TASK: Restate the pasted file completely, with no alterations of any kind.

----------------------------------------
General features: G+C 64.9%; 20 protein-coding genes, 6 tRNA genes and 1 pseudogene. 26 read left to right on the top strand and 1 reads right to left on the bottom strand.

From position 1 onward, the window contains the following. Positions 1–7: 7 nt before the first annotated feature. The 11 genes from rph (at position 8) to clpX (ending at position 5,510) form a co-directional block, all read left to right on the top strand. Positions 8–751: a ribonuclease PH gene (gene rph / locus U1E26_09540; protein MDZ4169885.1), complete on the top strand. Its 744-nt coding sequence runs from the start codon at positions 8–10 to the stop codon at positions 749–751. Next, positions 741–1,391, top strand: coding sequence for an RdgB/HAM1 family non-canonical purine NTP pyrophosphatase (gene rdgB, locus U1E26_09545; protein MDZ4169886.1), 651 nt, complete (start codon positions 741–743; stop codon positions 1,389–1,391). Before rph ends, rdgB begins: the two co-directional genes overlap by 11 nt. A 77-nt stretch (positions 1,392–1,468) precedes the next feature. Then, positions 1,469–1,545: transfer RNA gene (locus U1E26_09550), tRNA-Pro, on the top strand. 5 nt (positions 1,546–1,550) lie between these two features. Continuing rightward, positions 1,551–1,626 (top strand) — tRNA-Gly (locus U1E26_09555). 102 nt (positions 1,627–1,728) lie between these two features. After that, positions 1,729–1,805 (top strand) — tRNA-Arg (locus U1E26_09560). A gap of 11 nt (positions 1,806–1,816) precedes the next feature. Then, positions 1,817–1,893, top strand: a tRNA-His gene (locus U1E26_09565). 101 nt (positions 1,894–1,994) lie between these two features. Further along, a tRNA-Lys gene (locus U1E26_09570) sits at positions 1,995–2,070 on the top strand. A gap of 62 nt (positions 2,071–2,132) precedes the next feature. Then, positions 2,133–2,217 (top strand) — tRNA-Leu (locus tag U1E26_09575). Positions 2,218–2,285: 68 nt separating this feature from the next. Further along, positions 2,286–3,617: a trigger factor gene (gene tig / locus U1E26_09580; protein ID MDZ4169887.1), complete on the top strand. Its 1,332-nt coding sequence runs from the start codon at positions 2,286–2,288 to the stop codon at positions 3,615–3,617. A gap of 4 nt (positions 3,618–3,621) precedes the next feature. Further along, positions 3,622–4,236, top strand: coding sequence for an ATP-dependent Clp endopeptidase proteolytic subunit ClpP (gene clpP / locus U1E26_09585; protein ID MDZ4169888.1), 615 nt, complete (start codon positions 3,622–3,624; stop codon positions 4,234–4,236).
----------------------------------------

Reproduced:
General features: G+C 64.9%; 20 protein-coding genes, 6 tRNA genes and 1 pseudogene. 26 read left to right on the top strand and 1 reads right to left on the bottom strand.

From position 1 onward, the window contains the following. Positions 1–7: 7 nt before the first annotated feature. The 11 genes from rph (at position 8) to clpX (ending at position 5,510) form a co-directional block, all read left to right on the top strand. Positions 8–751: a ribonuclease PH gene (gene rph / locus U1E26_09540; protein MDZ4169885.1), complete on the top strand. Its 744-nt coding sequence runs from the start codon at positions 8–10 to the stop codon at positions 749–751. Next, positions 741–1,391, top strand: coding sequence for an RdgB/HAM1 family non-canonical purine NTP pyrophosphatase (gene rdgB, locus U1E26_09545; protein MDZ4169886.1), 651 nt, complete (start codon positions 741–743; stop codon positions 1,389–1,391). Before rph ends, rdgB begins: the two co-directional genes overlap by 11 nt. A 77-nt stretch (positions 1,392–1,468) precedes the next feature. Then, positions 1,469–1,545: transfer RNA gene (locus U1E26_09550), tRNA-Pro, on the top strand. 5 nt (positions 1,546–1,550) lie between these two features. Continuing rightward, positions 1,551–1,626 (top strand) — tRNA-Gly (locus U1E26_09555). 102 nt (positions 1,627–1,728) lie between these two features. After that, positions 1,729–1,805 (top strand) — tRNA-Arg (locus U1E26_09560). A gap of 11 nt (positions 1,806–1,816) precedes the next feature. Then, positions 1,817–1,893, top strand: a tRNA-His gene (locus U1E26_09565). 101 nt (positions 1,894–1,994) lie between these two features. Further along, a tRNA-Lys gene (locus U1E26_09570) sits at positions 1,995–2,070 on the top strand. A gap of 62 nt (positions 2,071–2,132) precedes the next feature. Then, positions 2,133–2,217 (top strand) — tRNA-Leu (locus tag U1E26_09575). Positions 2,218–2,285: 68 nt separating this feature from the next. Further along, positions 2,286–3,617: a trigger factor gene (gene tig / locus U1E26_09580; protein ID MDZ4169887.1), complete on the top strand. Its 1,332-nt coding sequence runs from the start codon at positions 2,286–2,288 to the stop codon at positions 3,615–3,617. A gap of 4 nt (positions 3,618–3,621) precedes the next feature. Further along, positions 3,622–4,236, top strand: coding sequence for an ATP-dependent Clp endopeptidase proteolytic subunit ClpP (gene clpP / locus U1E26_09585; protein ID MDZ4169888.1), 615 nt, complete (start codon positions 3,622–3,624; stop codon positions 4,234–4,236).